Winning at Russian roulette
Dr. J. December 2002 Sport Health
I?m writing this column as the doctor of a premiership-winning NRL team, so it gives me the chance to pen an entirely self-indulgent wank. In other words, it won?t be any different from any of the previous Dr. J. columns. I think that ? as opposed to the players ? the year you win the premiership as a doctor, the most significant observation is that you don?t feel as though you have done the job any differently than in any other year when your team might have come 8th instead of 1st. You still shit yourself on the sidelines knowing you have players out there with ridiculous injuries that shouldn?t be playing, the only difference being that the players are out on the field scoring tries and kicking goals instead of letting them in.
To give self-credit where it might be due, the Roosters had a good year medically because almost all of our major medical gambles ? in retrospect ? seemed to pay off. For AFL fans, we had a year like the Adelaide Crows did in their premiership years of being struck by a huge early-season injury toll but regaining most key players towards the finals. To be realistic, our medical gambles were all still gambles and could have blown up in our face and had the administration thinking that poor injury decisions contributed to the team not winning the premiership yet again. In the likely event that the Roosters don?t win the comp in 2003, it won?t be because the medical team has been any worse than it was in 2002, it will only look that way to everyone who casts a critical eye in our direction.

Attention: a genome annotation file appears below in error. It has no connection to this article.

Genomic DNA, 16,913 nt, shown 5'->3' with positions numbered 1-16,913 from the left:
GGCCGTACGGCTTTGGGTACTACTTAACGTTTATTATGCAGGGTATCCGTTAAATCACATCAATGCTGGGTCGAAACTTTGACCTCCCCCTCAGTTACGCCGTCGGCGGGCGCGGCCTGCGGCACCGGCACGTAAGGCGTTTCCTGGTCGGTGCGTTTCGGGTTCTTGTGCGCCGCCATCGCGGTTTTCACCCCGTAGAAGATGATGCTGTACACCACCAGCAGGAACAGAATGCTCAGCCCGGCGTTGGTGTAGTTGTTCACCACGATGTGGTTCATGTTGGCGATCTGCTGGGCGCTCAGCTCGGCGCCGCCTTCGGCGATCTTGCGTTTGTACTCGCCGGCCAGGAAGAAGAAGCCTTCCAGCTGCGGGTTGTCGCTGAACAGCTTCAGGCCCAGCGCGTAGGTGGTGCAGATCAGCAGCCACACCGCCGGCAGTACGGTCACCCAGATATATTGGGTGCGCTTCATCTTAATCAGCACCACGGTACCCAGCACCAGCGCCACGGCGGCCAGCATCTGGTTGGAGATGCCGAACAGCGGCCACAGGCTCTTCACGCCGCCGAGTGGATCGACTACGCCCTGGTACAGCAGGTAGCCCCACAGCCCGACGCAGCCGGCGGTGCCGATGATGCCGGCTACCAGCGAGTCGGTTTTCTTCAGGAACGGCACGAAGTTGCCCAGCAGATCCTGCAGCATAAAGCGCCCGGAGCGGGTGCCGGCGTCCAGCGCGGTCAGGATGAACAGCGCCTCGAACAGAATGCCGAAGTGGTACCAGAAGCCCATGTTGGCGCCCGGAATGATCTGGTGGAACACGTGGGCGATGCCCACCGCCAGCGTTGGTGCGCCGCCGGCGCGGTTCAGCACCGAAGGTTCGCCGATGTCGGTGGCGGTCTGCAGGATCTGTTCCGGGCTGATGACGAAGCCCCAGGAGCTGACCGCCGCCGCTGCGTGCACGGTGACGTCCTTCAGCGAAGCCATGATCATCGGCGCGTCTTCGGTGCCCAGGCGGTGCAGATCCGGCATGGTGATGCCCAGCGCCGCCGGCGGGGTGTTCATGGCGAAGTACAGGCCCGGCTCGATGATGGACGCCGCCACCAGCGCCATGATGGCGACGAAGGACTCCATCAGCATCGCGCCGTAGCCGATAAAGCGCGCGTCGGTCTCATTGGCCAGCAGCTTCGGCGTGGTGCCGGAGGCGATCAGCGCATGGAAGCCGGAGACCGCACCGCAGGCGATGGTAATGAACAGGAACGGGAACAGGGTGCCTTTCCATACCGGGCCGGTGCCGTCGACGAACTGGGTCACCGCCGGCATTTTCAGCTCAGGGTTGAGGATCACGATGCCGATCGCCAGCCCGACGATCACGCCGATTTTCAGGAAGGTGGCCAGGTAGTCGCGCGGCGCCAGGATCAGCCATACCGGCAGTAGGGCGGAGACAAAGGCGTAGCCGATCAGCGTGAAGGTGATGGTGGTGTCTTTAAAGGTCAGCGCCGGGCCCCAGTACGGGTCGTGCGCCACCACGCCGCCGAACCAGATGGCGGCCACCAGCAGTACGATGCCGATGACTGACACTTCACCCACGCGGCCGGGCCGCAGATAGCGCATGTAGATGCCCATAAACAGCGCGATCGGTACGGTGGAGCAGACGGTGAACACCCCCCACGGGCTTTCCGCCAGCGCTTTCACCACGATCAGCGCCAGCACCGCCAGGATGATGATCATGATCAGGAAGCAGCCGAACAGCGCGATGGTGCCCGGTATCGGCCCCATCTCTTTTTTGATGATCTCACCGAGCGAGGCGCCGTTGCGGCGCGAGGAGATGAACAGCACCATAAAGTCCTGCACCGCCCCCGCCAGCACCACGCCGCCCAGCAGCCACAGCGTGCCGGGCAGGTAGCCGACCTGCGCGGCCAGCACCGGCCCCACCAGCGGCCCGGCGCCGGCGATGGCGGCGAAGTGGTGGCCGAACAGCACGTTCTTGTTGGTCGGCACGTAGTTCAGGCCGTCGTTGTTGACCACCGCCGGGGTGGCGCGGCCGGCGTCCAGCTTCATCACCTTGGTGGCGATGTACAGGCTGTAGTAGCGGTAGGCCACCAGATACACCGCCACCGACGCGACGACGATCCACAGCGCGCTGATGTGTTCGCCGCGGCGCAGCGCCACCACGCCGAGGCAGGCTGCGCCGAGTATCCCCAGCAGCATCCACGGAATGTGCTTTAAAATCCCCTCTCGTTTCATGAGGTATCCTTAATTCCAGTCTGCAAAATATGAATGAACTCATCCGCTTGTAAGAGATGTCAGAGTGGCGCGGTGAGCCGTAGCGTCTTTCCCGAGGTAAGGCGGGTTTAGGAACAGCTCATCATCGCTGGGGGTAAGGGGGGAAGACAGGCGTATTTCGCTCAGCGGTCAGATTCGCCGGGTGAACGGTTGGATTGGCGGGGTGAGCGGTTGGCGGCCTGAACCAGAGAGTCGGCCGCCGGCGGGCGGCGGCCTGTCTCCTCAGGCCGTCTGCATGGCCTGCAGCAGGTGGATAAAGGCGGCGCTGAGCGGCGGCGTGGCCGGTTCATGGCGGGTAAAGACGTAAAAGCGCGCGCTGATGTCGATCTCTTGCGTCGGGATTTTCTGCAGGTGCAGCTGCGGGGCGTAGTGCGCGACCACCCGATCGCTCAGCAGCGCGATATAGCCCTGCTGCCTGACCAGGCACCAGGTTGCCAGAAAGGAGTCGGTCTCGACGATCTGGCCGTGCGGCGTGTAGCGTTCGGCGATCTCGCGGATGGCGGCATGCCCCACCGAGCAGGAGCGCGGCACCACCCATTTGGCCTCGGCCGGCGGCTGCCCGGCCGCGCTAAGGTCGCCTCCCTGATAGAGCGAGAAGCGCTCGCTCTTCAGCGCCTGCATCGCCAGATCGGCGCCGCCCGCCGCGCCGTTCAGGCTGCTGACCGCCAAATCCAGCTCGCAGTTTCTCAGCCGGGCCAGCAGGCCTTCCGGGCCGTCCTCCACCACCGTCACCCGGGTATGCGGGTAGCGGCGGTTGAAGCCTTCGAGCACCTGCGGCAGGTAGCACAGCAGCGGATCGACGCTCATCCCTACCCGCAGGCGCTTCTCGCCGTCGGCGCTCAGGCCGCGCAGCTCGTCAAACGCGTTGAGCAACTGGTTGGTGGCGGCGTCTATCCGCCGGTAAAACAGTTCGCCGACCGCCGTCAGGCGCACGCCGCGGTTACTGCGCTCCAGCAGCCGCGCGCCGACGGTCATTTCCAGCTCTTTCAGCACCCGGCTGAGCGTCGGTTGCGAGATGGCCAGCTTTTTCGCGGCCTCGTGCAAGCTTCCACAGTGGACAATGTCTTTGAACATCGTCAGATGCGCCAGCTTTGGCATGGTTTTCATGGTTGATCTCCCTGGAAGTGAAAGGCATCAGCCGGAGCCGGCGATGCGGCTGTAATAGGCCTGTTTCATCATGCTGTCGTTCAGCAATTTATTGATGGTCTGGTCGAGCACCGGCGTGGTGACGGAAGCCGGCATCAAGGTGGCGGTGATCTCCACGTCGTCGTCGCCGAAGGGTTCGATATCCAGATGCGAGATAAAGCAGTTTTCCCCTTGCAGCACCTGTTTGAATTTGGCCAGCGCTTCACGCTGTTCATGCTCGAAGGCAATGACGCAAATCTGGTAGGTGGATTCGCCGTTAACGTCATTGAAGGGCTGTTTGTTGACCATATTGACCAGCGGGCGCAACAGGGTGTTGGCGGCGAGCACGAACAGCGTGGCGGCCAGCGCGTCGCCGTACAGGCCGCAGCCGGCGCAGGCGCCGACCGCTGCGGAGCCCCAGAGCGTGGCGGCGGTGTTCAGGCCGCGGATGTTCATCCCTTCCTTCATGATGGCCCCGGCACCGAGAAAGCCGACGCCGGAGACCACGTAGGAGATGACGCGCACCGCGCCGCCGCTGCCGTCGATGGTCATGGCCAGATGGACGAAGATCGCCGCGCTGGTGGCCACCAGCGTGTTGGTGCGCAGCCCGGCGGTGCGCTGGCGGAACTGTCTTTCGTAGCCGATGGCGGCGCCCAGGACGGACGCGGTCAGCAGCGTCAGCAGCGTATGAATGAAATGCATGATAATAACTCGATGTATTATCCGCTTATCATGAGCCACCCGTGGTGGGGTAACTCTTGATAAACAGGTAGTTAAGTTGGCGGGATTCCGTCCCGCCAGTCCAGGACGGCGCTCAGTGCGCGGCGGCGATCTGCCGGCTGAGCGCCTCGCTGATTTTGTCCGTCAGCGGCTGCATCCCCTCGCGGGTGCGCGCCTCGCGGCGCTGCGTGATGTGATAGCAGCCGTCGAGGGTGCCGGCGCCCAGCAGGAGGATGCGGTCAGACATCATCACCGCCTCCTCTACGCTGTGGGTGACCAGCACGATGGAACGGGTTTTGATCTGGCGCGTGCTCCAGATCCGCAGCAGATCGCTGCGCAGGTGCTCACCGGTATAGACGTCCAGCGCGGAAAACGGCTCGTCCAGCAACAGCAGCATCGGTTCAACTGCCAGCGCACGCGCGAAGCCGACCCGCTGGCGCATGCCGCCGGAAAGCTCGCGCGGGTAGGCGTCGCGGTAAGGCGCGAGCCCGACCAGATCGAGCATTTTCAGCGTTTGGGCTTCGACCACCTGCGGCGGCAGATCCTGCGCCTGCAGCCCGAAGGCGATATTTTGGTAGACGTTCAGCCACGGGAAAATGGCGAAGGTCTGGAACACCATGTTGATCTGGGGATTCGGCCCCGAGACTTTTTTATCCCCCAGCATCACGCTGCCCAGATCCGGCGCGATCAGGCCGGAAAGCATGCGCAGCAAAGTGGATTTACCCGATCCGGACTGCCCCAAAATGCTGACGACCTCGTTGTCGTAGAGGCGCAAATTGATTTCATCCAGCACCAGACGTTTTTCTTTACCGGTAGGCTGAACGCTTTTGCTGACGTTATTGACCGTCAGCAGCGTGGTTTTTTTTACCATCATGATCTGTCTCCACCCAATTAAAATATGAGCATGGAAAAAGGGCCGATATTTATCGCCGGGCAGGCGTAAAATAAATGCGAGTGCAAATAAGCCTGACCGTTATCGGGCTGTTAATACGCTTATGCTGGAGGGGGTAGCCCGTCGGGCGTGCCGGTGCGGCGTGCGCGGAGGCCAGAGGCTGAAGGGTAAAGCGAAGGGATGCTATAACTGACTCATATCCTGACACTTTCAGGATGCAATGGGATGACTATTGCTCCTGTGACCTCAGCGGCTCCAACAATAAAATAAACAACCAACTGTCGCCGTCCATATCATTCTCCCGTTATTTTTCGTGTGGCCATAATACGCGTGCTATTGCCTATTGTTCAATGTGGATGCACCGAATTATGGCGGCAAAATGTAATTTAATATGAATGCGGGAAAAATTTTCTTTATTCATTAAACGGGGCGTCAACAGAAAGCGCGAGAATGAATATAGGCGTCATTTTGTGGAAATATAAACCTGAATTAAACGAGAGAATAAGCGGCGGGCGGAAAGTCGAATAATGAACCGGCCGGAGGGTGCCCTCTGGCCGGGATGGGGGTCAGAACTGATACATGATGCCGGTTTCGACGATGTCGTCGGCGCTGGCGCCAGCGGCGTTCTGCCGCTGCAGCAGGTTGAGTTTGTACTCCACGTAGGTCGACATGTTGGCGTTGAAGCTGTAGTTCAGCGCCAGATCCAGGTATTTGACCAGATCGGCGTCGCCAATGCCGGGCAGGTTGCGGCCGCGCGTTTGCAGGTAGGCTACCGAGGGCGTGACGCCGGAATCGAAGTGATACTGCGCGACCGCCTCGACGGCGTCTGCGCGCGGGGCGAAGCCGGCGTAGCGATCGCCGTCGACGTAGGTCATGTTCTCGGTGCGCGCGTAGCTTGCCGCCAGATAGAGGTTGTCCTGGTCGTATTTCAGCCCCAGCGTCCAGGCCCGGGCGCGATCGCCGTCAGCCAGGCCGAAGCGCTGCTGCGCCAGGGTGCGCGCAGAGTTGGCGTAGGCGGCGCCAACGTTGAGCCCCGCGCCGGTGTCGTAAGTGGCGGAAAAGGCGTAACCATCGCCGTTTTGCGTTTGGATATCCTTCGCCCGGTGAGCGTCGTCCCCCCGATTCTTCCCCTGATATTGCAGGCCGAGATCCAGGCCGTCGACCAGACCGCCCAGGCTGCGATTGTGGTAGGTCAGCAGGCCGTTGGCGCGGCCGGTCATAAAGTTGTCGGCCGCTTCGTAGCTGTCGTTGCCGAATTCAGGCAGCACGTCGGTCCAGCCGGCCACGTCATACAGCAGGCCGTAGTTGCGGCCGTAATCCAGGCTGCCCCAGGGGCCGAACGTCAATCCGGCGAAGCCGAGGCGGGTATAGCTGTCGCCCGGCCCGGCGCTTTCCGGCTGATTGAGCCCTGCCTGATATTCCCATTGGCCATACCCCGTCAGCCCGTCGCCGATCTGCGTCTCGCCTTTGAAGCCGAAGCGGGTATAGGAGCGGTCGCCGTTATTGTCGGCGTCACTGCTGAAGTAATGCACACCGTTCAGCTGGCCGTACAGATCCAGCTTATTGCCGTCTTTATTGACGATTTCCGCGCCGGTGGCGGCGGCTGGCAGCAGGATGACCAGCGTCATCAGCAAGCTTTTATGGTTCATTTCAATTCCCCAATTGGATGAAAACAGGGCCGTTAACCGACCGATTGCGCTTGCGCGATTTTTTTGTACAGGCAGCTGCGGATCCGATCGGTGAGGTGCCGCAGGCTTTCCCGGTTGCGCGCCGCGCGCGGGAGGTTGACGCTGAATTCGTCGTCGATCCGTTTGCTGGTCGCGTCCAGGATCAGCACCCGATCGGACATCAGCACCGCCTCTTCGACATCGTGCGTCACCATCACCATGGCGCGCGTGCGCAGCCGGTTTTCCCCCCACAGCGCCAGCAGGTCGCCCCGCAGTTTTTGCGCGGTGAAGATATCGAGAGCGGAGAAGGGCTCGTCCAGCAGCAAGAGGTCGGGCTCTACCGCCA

This year I published a paper that was somewhat risqué in that I detailed to the world multiple episodes of local anaesthetic injections that had not led to the desired outcome . I won?t pretend that this sort of publication is borne totally from altruism, as obviously being the first paper of its kind it will pick me up a few handy impact factor points. I hope it also serves as an example that we have to be honest that in professional sports medicine, it is actually good medicine in professional football to be skating on thin ice a lot of the time. My big local anaesthetic complication from 2002 ? which didn?t make it into the British Journal of Sports Medicine series ? occurred during the State of Origin rather than at the Roosters. I won?t publish names, although readers in the northern states will probably know the case I am talking about. One of my Origin players (who wasn?t a Rooster) went into an Origin match with a fairly mild rib cartilage injury that I injected with a touch of local before the game. When I say a touch I mean it, as I have in the past in finals matches given players up to 40ml of Marcaine to try to get rid of pain from bad rib injuries. This player didn?t have any problems after the injection until about 20 minutes into the game when his ribs managed to find a stray opponent?s boot at full swing and he consequently picked up a pneumothorax. I wouldn?t shy away from the fact that his pre-existing problem was almost certainly a predisposing factor in his second injury, and also that he was on the field carrying his first problem courtesy of my pre-game injection. The bottom line is that if you keep injecting players with rib injuries to play in important games, you are eventually going to get a player picking up a pneumothorax. Despite sections of the rumour mill suggesting otherwise, I know that he didn?t get this injury directly from my injection technique, although again it is a possibility that if I keep injecting injuries around lungs for long enough, one day that might happen as well. There is another well-known NRL player that recently managed to win his team a premiership and get a pneumothorax within a week of each other due to insisting on playing with broken ribs. I am passionate about the concept that it is definitely good medicine to keep doing these procedures for players in important professional matches, and it is a prime example of why sports medicine is a specialty area that needs its own specific knowledge base. And I?m equally passionate that whilst it might be good ?risk management? (in Dr. Evil quotation marks) to warn players when you are injecting their ribs that the procedure might lead to a punctured lung, it is totally shit sports medicine to be talking to players about punctured lungs when they are preparing for an important match and trying to play well carrying a rib injury.